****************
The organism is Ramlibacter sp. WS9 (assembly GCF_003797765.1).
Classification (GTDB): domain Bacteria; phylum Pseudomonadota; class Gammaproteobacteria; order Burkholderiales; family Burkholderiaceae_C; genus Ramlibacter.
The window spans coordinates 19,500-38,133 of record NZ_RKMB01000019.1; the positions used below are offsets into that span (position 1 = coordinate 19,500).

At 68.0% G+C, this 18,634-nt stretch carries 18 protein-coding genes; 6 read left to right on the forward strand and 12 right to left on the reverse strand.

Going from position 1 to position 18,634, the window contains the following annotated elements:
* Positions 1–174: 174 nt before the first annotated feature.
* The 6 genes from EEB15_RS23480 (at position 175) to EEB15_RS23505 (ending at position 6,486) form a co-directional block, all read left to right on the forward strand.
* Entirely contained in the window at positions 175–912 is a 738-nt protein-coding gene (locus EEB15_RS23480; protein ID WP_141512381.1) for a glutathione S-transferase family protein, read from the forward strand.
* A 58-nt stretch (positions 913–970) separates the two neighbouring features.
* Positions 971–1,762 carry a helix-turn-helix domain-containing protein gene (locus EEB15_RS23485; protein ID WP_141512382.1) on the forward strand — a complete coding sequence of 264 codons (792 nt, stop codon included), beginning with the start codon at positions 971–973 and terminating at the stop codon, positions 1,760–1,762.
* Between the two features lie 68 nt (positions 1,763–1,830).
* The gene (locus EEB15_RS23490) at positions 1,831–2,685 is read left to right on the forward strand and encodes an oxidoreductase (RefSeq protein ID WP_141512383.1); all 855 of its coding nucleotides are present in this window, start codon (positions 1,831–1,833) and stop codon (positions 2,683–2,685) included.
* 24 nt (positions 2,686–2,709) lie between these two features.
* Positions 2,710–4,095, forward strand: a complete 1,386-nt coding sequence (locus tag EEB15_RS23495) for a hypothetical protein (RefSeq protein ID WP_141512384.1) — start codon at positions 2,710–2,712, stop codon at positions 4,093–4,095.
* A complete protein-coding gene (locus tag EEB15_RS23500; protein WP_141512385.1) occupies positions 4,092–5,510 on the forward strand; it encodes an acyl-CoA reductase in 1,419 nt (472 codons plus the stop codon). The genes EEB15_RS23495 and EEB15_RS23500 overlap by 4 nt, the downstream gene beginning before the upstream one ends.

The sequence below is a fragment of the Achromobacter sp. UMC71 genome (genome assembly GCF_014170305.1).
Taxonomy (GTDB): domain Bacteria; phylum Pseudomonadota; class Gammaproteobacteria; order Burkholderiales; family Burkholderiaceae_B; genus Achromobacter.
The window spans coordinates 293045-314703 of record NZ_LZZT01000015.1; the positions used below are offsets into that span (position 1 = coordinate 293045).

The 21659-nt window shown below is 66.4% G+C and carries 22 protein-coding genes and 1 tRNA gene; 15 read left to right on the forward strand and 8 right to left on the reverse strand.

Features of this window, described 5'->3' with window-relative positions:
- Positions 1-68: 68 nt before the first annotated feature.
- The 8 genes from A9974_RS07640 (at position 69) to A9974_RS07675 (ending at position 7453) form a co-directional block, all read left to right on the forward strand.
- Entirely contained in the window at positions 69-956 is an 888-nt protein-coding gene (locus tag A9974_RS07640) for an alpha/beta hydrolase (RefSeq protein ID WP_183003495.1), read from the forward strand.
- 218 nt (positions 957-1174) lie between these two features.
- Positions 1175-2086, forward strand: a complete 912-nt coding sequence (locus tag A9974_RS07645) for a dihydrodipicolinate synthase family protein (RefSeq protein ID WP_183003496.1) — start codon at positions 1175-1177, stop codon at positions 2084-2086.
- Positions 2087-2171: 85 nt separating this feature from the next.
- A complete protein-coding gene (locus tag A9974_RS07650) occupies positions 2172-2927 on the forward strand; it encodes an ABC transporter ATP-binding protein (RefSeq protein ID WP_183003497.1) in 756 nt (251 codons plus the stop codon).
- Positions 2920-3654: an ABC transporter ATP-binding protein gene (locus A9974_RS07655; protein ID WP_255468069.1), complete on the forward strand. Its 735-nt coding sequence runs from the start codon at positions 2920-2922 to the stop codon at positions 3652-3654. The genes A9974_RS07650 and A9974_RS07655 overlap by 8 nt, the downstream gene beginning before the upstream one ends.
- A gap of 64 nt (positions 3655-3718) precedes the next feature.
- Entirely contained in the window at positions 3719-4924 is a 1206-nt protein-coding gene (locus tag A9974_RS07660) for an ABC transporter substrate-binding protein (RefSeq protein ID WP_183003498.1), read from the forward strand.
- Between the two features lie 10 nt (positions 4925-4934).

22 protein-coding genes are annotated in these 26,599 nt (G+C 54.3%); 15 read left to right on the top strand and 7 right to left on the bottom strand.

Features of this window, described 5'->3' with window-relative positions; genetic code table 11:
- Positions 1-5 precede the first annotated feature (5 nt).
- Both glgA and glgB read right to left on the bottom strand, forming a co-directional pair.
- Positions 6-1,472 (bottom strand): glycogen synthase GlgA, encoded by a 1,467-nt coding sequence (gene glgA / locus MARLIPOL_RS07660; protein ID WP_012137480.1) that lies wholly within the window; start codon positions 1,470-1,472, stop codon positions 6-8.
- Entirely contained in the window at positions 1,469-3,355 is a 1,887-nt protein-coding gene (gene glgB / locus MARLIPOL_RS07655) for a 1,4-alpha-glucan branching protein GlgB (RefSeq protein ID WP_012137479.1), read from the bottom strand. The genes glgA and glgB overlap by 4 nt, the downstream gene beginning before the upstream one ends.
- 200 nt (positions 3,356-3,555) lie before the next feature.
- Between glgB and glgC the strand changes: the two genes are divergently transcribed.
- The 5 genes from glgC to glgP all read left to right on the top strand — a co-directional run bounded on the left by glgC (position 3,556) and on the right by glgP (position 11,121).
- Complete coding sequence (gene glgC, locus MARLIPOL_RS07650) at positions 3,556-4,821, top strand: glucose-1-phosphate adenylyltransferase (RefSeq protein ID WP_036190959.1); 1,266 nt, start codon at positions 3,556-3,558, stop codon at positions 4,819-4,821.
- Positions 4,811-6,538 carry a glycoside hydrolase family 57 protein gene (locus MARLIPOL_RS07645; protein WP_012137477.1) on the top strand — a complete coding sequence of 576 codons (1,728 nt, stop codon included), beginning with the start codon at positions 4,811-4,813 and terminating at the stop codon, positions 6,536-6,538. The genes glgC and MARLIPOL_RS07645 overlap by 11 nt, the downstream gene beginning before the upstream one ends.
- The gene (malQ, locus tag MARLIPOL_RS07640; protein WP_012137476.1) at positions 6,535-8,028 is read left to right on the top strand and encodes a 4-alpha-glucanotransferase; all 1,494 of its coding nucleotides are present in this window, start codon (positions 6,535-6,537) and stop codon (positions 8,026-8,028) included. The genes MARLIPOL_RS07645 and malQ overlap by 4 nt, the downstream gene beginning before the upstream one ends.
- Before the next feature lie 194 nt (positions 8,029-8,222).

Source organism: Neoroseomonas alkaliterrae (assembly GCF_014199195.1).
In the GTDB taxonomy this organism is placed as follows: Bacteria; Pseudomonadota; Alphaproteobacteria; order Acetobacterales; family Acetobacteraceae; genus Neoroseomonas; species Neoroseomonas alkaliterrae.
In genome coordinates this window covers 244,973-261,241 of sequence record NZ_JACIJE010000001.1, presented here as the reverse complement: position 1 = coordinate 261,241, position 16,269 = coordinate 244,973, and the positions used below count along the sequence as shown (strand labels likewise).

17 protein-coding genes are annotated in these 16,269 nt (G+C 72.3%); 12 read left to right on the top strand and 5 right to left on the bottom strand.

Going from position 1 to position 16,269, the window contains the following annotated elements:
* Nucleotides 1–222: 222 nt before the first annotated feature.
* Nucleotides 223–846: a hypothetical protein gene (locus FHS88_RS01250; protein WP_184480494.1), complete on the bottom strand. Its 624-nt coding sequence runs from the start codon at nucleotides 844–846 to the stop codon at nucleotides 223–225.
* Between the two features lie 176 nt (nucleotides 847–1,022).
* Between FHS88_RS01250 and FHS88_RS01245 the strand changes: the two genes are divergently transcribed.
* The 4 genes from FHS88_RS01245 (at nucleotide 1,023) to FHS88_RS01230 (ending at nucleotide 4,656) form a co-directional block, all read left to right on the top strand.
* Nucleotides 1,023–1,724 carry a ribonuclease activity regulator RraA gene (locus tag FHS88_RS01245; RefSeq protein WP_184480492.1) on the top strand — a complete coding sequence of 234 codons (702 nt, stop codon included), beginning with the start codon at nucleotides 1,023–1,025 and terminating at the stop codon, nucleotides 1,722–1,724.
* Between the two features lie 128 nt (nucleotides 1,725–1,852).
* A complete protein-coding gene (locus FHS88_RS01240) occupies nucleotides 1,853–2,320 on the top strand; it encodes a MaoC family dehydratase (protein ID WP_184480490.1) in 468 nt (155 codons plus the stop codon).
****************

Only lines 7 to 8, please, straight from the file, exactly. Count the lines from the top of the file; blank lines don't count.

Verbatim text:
* The 6 genes from EEB15_RS23480 (at position 175) to EEB15_RS23505 (ending at position 6,486) form a co-directional block, all read left to right on the forward strand.
* Entirely contained in the window at positions 175–912 is a 738-nt protein-coding gene (locus EEB15_RS23480; protein ID WP_141512381.1) for a glutathione S-transferase family protein, read from the forward strand.